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Format changes announced for F2 and F3 for 2022

FIA Formula 2 and Formula 3 will both run on the same Formula 1 weekends next year in a change to the feeder series’ formats.

Felipe Drugovich, Uni-Virtuosi

Felipe Drugovich, Uni-Virtuosi

James Gasperotti / Motorsport Images

Both series will return to running alongside each other at most races as they did prior to 2021.

From next year, each round of both championships will include one free practice, one qualifying session and two races.

Friday’s qualifying session will determine the grid of the Sunday race, while the starting grid of the Saturday race will be determined by reversing the top 10 for F2 and the top 12 for F3.

The series had been separated for this season in a bid to save teams money, but the changes were criticised for long gaps between races and confusion among fans.

The number of events for both F2 and F3, which will all take place alongside Formula 1, will be announced next month.

PLUS: Assessing F2 and F3's flawed format changes 

Stefano Domenicali, President and CEO of Formula 1, said: “We are pleased to announce the changes to the weekend format for Formula 2 and 3 for next season and I am grateful to Bruno [Michel, F2 and F3 CEO] and the teams for their efforts to make this happen.

“The 2021 season has been hugely exciting and the talent on display in both championships is incredible.

"We want to ensure all our fans get the maximum entertainment during a race weekend and bringing the Championships back together in 2022 will provide more racing action during our events and ensure our fans have activity that will keep them engaged and excited.”

Victor Martins, MP Motorsport

Victor Martins, MP Motorsport

Photo by: James Gasperotti / Motorsport Images

Michel added: “In 2021, we introduced a new race weekend format and chose to have F2 and F3 race separately, mainly for costs reasons, and it proved to be quite efficient.

"However, even if sporting-wise that new format worked pretty well, we understood that there was too much time in between each event, which was not ideal for the teams, the drivers and the fans.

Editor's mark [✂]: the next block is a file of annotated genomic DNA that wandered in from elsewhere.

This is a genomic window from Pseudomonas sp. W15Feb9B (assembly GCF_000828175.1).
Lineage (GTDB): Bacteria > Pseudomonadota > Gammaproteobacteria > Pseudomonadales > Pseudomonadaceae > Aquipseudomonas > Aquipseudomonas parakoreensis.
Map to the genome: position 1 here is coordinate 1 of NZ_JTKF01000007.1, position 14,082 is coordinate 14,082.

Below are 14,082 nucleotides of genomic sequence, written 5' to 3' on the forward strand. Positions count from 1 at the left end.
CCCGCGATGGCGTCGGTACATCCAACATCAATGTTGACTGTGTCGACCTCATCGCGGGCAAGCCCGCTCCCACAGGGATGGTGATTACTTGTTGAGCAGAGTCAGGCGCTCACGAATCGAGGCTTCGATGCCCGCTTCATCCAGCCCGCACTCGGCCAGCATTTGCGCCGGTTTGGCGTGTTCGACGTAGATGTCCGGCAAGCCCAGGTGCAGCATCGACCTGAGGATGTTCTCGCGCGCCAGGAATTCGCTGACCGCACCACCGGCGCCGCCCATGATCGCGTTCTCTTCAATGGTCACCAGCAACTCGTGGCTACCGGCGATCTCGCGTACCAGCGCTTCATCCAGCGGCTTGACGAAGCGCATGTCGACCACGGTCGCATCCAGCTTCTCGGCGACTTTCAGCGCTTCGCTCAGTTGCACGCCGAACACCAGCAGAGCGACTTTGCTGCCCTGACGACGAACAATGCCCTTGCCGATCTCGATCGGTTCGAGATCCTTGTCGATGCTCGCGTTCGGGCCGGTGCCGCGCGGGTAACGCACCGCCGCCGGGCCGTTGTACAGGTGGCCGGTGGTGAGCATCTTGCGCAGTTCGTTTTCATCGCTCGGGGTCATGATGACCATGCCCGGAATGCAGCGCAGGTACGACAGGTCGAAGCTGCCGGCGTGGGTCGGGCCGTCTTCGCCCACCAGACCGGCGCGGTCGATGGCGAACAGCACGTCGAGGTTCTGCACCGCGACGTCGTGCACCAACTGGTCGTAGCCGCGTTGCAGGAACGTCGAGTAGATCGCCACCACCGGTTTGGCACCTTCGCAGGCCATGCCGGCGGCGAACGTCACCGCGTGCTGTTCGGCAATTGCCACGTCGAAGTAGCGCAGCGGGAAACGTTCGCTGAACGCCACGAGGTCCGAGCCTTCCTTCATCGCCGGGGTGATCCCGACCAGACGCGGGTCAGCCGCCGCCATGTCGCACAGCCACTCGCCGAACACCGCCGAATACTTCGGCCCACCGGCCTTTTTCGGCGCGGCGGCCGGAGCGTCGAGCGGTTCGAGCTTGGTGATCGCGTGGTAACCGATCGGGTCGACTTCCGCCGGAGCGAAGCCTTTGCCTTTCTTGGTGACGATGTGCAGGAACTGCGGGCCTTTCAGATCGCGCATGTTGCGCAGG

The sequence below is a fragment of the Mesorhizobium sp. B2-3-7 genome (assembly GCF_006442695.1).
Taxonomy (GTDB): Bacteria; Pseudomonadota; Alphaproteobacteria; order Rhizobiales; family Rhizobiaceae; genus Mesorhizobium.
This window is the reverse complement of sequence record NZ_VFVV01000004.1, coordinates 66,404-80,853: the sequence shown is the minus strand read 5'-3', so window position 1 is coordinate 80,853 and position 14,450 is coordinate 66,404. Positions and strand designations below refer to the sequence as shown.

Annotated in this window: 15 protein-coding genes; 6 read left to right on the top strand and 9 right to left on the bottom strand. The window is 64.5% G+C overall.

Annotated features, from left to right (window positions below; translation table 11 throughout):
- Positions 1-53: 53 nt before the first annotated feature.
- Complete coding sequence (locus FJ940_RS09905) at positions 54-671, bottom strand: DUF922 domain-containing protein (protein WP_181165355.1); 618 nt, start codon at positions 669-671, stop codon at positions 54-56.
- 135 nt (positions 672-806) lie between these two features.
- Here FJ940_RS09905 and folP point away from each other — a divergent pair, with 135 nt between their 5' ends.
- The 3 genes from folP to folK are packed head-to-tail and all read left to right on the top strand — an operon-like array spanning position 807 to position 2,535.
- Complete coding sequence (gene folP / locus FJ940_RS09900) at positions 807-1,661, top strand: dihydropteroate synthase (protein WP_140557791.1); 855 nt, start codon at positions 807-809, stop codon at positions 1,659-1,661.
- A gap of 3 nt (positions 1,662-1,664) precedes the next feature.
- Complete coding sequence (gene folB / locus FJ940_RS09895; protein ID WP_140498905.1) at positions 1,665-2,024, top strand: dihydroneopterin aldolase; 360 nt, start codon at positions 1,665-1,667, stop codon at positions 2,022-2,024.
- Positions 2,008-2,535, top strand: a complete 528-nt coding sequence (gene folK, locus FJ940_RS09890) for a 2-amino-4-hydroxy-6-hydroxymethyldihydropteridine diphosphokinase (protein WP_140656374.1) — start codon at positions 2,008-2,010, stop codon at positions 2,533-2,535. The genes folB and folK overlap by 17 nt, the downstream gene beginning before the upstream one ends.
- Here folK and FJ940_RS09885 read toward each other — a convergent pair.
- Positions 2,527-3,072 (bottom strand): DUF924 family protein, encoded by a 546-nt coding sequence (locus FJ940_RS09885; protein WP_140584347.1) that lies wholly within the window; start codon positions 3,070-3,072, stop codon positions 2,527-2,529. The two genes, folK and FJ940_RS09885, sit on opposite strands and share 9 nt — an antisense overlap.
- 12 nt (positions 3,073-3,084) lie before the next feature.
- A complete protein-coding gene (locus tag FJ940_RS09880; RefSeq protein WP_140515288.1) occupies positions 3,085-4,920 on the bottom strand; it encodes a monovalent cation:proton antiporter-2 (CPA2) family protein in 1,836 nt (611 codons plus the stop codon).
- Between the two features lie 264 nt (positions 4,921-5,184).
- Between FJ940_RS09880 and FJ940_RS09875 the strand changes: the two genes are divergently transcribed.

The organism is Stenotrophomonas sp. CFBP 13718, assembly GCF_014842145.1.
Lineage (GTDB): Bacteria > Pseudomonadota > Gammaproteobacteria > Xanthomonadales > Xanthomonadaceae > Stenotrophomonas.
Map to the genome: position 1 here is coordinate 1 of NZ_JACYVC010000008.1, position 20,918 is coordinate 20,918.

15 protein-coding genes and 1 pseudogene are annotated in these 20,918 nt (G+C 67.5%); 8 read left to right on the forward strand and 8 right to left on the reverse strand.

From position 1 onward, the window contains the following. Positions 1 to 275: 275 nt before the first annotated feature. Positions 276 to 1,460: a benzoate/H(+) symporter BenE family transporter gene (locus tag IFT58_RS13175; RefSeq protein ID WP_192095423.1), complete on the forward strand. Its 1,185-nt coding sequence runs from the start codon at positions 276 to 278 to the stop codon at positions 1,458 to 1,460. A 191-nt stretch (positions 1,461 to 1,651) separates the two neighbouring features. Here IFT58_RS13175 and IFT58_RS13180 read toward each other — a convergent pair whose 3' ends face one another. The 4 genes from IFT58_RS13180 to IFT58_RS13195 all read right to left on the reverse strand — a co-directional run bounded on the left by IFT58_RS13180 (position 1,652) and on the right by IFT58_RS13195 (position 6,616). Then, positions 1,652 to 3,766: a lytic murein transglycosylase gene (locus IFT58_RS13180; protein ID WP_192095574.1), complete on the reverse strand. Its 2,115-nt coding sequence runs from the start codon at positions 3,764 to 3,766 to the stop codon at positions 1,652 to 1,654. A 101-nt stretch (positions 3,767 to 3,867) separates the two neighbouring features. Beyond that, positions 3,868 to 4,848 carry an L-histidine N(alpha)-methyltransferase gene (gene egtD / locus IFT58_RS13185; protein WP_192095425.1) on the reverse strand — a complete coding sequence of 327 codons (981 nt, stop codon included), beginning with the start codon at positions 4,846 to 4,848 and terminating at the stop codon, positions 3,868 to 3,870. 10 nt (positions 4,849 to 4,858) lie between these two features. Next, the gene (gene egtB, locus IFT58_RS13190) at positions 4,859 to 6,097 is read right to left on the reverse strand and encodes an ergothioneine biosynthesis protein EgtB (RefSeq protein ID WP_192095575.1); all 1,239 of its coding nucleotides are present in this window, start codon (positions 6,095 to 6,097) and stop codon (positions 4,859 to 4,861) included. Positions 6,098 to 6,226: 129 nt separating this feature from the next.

"At the same time, there has been a strong will by the different stakeholders to have F1, F2 and F3 racing together again.

"After careful consideration, together with the FIA, we have decided to change the sporting regulations accordingly.

“This is great news for the fans because we are enhancing the overall F1 grand prix weekend experience, having all three Championships racing together, at as many events as possible.

"However, we are keeping our races where the most points are allocated and the stakes are higher on Sundays, ahead of the Formula 1 grand prix.

"It’s worked quite well this year and I believe this has brought a lot of action and entertainment on Sunday morning.”

Michel has confirmed that the much criticised gaps between events will be much shorter with the full calendar set to be announced at next month's World Motor Sport Council. 

Drivers and fans have been highly critical of the disjointed calendar, particularly F2's schedule, which includes a 10-week break between this weekend's sixth round and the seven round in Saudi Arabia in December.   

"The calendar will be announced at the World Motor Sport Council in mid October. Obviously it [the gaps] will be less than what we had this year," said Michel.  

When asked how these changes will affect the cost to teams, Michel revealed that logistical costs will increase but is confident the general economic climate will be much improved next year.

He added: "We know at this time of the season how the driver market is going to like for next season and I must say at the moment it looks reasonably better than it was last year.

"The economic situation is better. What we need to understand is that it won’t be major difference in cost, there will be a difference in terms of logistic cost because the teams will go to more events than they were this year. 

"On the other hand for F3 doing three races a weekend was possible but for F2 it was very difficult because we still continue to limit the number of people per team to limit the cost, and we need to be quite careful about that.

"We think that the difference is not going to be so high for next year in terms of costs and we think the category will do quite well next year."  

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